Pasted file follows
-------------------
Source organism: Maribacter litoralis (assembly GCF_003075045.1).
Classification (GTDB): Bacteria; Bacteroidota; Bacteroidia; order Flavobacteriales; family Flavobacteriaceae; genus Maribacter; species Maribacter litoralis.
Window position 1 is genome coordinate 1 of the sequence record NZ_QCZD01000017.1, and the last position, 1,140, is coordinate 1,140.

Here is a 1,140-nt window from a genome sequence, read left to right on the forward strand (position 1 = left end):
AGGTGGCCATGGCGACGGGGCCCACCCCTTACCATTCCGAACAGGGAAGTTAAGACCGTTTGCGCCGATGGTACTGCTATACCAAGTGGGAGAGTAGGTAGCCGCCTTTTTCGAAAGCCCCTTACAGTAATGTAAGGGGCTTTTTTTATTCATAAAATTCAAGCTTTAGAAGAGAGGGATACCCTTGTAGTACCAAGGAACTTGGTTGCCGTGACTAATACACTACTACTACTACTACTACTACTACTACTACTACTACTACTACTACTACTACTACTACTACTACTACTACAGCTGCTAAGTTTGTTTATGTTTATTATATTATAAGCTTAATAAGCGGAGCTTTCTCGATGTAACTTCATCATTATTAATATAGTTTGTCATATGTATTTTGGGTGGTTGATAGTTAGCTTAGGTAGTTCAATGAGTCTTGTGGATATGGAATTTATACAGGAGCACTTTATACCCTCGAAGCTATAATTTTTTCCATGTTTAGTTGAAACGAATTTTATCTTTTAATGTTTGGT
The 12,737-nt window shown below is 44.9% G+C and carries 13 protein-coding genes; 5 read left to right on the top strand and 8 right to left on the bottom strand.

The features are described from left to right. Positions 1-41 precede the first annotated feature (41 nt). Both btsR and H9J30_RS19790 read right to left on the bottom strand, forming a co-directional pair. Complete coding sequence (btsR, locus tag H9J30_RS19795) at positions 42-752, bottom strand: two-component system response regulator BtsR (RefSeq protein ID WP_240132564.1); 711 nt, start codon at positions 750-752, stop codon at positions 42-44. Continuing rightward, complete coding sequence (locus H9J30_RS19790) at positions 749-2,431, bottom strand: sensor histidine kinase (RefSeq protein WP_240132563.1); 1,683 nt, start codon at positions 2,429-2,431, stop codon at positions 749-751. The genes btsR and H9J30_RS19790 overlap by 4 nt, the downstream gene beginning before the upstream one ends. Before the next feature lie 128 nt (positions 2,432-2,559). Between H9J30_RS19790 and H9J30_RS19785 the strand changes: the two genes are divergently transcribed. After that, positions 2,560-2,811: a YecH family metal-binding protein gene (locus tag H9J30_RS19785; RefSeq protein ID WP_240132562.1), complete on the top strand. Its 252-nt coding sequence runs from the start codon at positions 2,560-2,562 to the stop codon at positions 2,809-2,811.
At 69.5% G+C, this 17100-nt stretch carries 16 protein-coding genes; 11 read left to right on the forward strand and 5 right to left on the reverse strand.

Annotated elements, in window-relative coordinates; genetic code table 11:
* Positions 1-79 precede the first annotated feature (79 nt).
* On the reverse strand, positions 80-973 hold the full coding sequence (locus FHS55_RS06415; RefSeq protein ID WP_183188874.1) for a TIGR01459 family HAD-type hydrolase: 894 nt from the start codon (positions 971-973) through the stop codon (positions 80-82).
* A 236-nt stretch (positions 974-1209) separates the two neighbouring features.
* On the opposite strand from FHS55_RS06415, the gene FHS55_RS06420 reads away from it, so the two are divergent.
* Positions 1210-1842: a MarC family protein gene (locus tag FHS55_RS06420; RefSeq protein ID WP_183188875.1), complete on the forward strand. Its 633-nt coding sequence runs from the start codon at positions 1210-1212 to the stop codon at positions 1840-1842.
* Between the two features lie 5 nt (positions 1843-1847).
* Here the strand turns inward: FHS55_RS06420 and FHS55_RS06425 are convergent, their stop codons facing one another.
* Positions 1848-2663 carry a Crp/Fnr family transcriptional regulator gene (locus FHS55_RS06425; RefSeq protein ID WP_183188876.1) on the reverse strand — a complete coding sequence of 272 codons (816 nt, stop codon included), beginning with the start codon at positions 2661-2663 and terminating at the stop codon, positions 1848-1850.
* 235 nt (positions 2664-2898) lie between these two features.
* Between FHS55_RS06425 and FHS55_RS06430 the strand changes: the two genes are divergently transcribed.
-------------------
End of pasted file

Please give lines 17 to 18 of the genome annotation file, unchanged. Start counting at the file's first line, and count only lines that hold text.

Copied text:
* Positions 1848-2663 carry a Crp/Fnr family transcriptional regulator gene (locus FHS55_RS06425; RefSeq protein ID WP_183188876.1) on the reverse strand — a complete coding sequence of 272 codons (816 nt, stop codon included), beginning with the start codon at positions 2661-2663 and terminating at the stop codon, positions 1848-1850.
* 235 nt (positions 2664-2898) lie between these two features.